Aside

Enzo, the Philosopher – The Art of Racing in the Rain

I run a book club at the library on Thursday evenings and, in preparation for it last year, I asked friends for book recommendations. One of my best friends recommended The Art of Racing in the Rain by Garth Stein and I am so glad that she did! It is told from the perspective of a dog named Enzo who, while he lies dying in the arms of his owner Denny, reflects on his life with him, his wife Eve and their daughter Zoë.

Racing in the Rain

Here’s the book flap’s description of the book, if you’re interested:

Enzo knows he is different from other dogs: a philosopher with a nearly human soul (and an obsession with opposable thumbs), he has educated himself by watching television and listening carefully to the words of his master, Denny Swift, an up-and-coming race car driver. Now in his twilight years, Enzo finds himself thinking back on his life with the Swift family, reflecting on all he has learned about the human condition and how life, like racing, is about so much more than simply going fast.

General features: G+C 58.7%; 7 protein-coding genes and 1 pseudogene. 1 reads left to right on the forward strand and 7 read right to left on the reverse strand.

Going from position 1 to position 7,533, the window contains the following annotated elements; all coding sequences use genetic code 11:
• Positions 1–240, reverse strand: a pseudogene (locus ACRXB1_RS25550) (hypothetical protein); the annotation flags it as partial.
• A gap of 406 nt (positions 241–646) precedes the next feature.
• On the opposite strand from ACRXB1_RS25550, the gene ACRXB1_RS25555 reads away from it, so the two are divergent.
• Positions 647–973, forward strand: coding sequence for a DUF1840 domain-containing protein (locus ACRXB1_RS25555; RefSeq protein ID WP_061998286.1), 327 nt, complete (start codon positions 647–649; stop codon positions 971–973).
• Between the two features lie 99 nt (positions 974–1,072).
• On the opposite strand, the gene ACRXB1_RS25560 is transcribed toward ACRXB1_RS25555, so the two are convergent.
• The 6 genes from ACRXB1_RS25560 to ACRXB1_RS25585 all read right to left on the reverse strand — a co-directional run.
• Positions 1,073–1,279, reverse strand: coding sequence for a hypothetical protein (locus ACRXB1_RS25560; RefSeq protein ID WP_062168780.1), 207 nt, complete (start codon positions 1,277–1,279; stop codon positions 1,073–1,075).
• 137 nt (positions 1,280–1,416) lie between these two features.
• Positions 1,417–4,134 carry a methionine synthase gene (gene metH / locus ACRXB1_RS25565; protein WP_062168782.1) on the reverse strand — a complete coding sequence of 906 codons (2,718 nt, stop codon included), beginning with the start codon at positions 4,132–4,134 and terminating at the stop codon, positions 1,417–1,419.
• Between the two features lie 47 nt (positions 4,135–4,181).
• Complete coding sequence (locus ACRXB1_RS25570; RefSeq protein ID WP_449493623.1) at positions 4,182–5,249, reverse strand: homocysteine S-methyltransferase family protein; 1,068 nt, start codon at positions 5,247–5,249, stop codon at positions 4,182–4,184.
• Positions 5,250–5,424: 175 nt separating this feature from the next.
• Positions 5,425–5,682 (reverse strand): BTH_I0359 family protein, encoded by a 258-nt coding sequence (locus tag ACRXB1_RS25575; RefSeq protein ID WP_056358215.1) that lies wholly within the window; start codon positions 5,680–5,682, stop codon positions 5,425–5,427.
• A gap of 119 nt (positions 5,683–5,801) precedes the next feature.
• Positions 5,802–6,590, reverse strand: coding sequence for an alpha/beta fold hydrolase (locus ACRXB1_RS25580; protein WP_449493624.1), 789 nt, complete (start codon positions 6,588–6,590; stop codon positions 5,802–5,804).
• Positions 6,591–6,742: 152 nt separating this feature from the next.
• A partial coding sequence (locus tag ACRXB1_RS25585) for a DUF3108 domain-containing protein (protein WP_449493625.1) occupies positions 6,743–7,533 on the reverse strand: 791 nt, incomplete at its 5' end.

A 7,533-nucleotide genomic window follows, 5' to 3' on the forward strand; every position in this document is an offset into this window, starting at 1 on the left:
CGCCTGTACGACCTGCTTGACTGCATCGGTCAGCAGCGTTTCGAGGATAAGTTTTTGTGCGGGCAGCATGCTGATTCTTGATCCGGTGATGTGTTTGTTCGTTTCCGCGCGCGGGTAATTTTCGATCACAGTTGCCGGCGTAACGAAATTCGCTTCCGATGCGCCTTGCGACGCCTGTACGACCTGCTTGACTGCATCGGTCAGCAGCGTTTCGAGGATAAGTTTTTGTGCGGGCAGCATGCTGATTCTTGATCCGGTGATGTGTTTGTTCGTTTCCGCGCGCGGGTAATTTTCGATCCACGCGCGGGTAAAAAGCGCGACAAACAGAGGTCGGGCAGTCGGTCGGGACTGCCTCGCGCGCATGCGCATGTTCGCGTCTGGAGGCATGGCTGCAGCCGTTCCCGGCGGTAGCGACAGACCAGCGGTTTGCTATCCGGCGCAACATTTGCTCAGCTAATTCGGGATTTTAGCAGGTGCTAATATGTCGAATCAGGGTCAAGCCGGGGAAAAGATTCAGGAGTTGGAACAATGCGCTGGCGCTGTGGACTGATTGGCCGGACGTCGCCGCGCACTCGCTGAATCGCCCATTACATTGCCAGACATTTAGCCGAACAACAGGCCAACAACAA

The Art of Racing in the Rain is at once maddening, captivating and poignant. Every so often I come across a book that I need to let settle before I move onto the next – this is one of those rare books. The voice of Enzo is brilliant and moving. Enzo made me want to get a dog more than ever and made me miss my childhood dogs, Sasha and Sailor.

A book about determination, love, justice, and reality – it highlights that the greatest triumph often comes after a long and hard battle. As Enzo (or should I say Stein) puts it: “I watched Denny…feeling the relief, the release, knowing that another path might have been easier for him to travel, but that it couldn’t possibly have offered a more satisfying conclusion.” Furthermore, Stein demonstrates that none of us, good or evil, is impervious to grief and tragedy. After all, the sun rises on both the evil and the good and rain falls on the just and unjust alike.

This was a great book, which I would recommend especially to dog-lovers. I cried, I laughed, I was enraged (seriously, I threw the book across the room at one point!). I have nothing negative to say. The narration was wonderful – Enzo is a truly intelligent and oddly believable character, considering he is a dog. I became so invested in the characters that when an injustice happened, I had to remind myself that those who cause the injustice are not real people and therefore I cannot punch them in the face. If I was a dog I’d drop a mother lode* on their squeaky clean floors (which I’m happy to report Enzo did for me).
So, with that said, I’d rate this book a happy 5 out of 5!

*Click on mother lode for a fun fact!

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